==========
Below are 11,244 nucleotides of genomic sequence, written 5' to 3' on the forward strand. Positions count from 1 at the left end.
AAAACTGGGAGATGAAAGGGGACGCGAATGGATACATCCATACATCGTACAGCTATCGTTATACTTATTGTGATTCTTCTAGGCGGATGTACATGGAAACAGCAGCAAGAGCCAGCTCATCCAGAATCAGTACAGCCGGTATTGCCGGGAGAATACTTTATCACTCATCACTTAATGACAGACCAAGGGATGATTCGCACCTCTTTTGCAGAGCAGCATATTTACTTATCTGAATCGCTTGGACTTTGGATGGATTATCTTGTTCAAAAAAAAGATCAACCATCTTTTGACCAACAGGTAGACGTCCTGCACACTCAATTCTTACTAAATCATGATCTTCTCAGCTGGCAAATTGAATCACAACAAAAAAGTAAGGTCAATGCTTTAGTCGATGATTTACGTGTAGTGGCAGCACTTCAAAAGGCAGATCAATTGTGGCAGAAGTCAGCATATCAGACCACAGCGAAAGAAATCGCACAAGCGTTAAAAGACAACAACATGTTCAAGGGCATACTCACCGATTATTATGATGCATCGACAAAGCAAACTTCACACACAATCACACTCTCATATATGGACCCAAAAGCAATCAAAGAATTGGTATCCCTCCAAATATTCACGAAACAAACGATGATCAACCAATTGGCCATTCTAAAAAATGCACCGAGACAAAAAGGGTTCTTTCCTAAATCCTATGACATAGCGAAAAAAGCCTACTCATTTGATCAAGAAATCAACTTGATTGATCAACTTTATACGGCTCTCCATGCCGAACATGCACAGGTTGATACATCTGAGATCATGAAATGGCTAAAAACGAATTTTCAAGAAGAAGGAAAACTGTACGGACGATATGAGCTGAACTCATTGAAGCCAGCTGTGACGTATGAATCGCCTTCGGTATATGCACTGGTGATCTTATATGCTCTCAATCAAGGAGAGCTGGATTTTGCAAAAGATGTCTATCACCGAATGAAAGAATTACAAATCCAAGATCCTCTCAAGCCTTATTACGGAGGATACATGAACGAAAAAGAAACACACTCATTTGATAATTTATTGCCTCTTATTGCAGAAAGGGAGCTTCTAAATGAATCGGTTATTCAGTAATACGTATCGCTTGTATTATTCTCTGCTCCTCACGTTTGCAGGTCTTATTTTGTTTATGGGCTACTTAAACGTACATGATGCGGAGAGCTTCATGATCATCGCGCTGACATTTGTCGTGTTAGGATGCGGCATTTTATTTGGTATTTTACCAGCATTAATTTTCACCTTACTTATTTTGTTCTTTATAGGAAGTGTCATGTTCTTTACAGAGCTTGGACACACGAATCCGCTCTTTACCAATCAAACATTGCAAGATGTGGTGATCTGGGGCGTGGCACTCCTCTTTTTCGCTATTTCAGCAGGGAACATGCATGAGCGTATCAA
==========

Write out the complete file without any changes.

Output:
Below are 11,244 nucleotides of genomic sequence, written 5' to 3' on the forward strand. Positions count from 1 at the left end.
AAAACTGGGAGATGAAAGGGGACGCGAATGGATACATCCATACATCGTACAGCTATCGTTATACTTATTGTGATTCTTCTAGGCGGATGTACATGGAAACAGCAGCAAGAGCCAGCTCATCCAGAATCAGTACAGCCGGTATTGCCGGGAGAATACTTTATCACTCATCACTTAATGACAGACCAAGGGATGATTCGCACCTCTTTTGCAGAGCAGCATATTTACTTATCTGAATCGCTTGGACTTTGGATGGATTATCTTGTTCAAAAAAAAGATCAACCATCTTTTGACCAACAGGTAGACGTCCTGCACACTCAATTCTTACTAAATCATGATCTTCTCAGCTGGCAAATTGAATCACAACAAAAAAGTAAGGTCAATGCTTTAGTCGATGATTTACGTGTAGTGGCAGCACTTCAAAAGGCAGATCAATTGTGGCAGAAGTCAGCATATCAGACCACAGCGAAAGAAATCGCACAAGCGTTAAAAGACAACAACATGTTCAAGGGCATACTCACCGATTATTATGATGCATCGACAAAGCAAACTTCACACACAATCACACTCTCATATATGGACCCAAAAGCAATCAAAGAATTGGTATCCCTCCAAATATTCACGAAACAAACGATGATCAACCAATTGGCCATTCTAAAAAATGCACCGAGACAAAAAGGGTTCTTTCCTAAATCCTATGACATAGCGAAAAAAGCCTACTCATTTGATCAAGAAATCAACTTGATTGATCAACTTTATACGGCTCTCCATGCCGAACATGCACAGGTTGATACATCTGAGATCATGAAATGGCTAAAAACGAATTTTCAAGAAGAAGGAAAACTGTACGGACGATATGAGCTGAACTCATTGAAGCCAGCTGTGACGTATGAATCGCCTTCGGTATATGCACTGGTGATCTTATATGCTCTCAATCAAGGAGAGCTGGATTTTGCAAAAGATGTCTATCACCGAATGAAAGAATTACAAATCCAAGATCCTCTCAAGCCTTATTACGGAGGATACATGAACGAAAAAGAAACACACTCATTTGATAATTTATTGCCTCTTATTGCAGAAAGGGAGCTTCTAAATGAATCGGTTATTCAGTAATACGTATCGCTTGTATTATTCTCTGCTCCTCACGTTTGCAGGTCTTATTTTGTTTATGGGCTACTTAAACGTACATGATGCGGAGAGCTTCATGATCATCGCGCTGACATTTGTCGTGTTAGGATGCGGCATTTTATTTGGTATTTTACCAGCATTAATTTTCACCTTACTTATTTTGTTCTTTATAGGAAGTGTCATGTTCTTTACAGAGCTTGGACACACGAATCCGCTCTTTACCAATCAAACATTGCAAGATGTGGTGATCTGGGGCGTGGCACTCCTCTTTTTCGCTATTTCAGCAGGGAACATGCATGAGCGTATCAA